The American Condition

Traveling northeast from Los Angeles on the 15 towards Barstow — the halfway point between LA and Las Vegas — it’s probable that one would encounter an eclectic mix of motorists. Carloads of partiers making their way to the The Strip for New Years Eve. Families taking one last jaunt into the desert before the kids are back in school. Everything from semi trucks and seniors pulling motor homes to lonely souls living off the grid, just trying to make it to the next town. The folks who travel this historic stretch of Route 66 are perhaps as iconic and interesting as the landscape itself.

The purpose of our pre-New Year road trip to a popular pit stop but otherwise unremarkable town was to hike the Kelso Dunes, the largest in all of the Mojave National Preserve. Or that’s how I sold the trip to my husband, anyway. There’s something so irresistible to me about the small towns — micro villages, really — in California’s High Desert. And the people who choose to live there.

Everything feels like a movie scene. Or a crime scene waiting to happen. Abandoned buildings,  white washed churches and convenience stores in the middle of nowhere begging to be robbed. About 15 miles west of Barstow sits Hinkley, the subject of the blockbuster film Erin Brockovich, with a population of approximately 1,900. I wonder what the residents thought of that movie? I wonder why they’re still living there?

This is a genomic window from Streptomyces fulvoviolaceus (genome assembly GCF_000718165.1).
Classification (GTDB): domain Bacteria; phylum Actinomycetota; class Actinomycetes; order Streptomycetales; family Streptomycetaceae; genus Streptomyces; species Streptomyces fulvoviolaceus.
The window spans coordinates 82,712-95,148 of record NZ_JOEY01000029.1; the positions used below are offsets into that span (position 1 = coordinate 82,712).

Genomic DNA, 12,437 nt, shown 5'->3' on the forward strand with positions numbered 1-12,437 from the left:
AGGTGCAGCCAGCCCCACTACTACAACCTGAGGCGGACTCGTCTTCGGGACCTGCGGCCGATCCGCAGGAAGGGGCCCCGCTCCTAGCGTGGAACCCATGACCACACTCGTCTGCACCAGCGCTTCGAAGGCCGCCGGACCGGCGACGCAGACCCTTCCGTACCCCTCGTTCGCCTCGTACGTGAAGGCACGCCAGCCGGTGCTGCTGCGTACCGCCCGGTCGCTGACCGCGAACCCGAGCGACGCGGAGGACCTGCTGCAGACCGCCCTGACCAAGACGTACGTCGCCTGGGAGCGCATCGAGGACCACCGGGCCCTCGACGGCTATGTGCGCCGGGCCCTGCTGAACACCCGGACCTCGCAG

Which made me think of what I affectionately refer to as the American Condition, at least my definition of it. Not meant to be derogatory or a slight against my American brothers and sisters, just an observation that American kids tend to be raised without a natural curiosity for the world outside of their own. Their own country, state and sometimes the confines of their tiny desert town.

I used to view people who live in places like Hinkley and Barstow as complacent. Why would you stay, when there’s such a big world out there to explore? Why on earth wouldn’t you move to Los Angeles, at the very least? Where does one work or get a decent sushi dinner out here in this desolate, godforsaken land?

I’ll tell you why they stay. They’re content. They don’t need to choose from a million and one restaurants or have access to anything and everything 24/7. They don’t need the noise or the volume or the speed in which most modern luxuries exist. They just want some peace. And simplicity. Which is what draws assholes like me to the desert in the first place.

Beneath what seems to be a simple way of life, though, are layers of history and survival and complexity. Crusty old timers salvaging new world artifacts to make art or sell them at a roadside stand. The ghosts of Calico, once a bustling mining town during the silver rush, lingering throughout its abandoned tunnels ($4.50 to venture inside). The sweet gal at Idle Spurs Steakhouse trying to coax us to come back the following night with some house made cherry cobbler (it worked). The electricity of the Kelso Dunes that literally made my hair stand on end.

Complacency can sometimes be mistaken for contentment.

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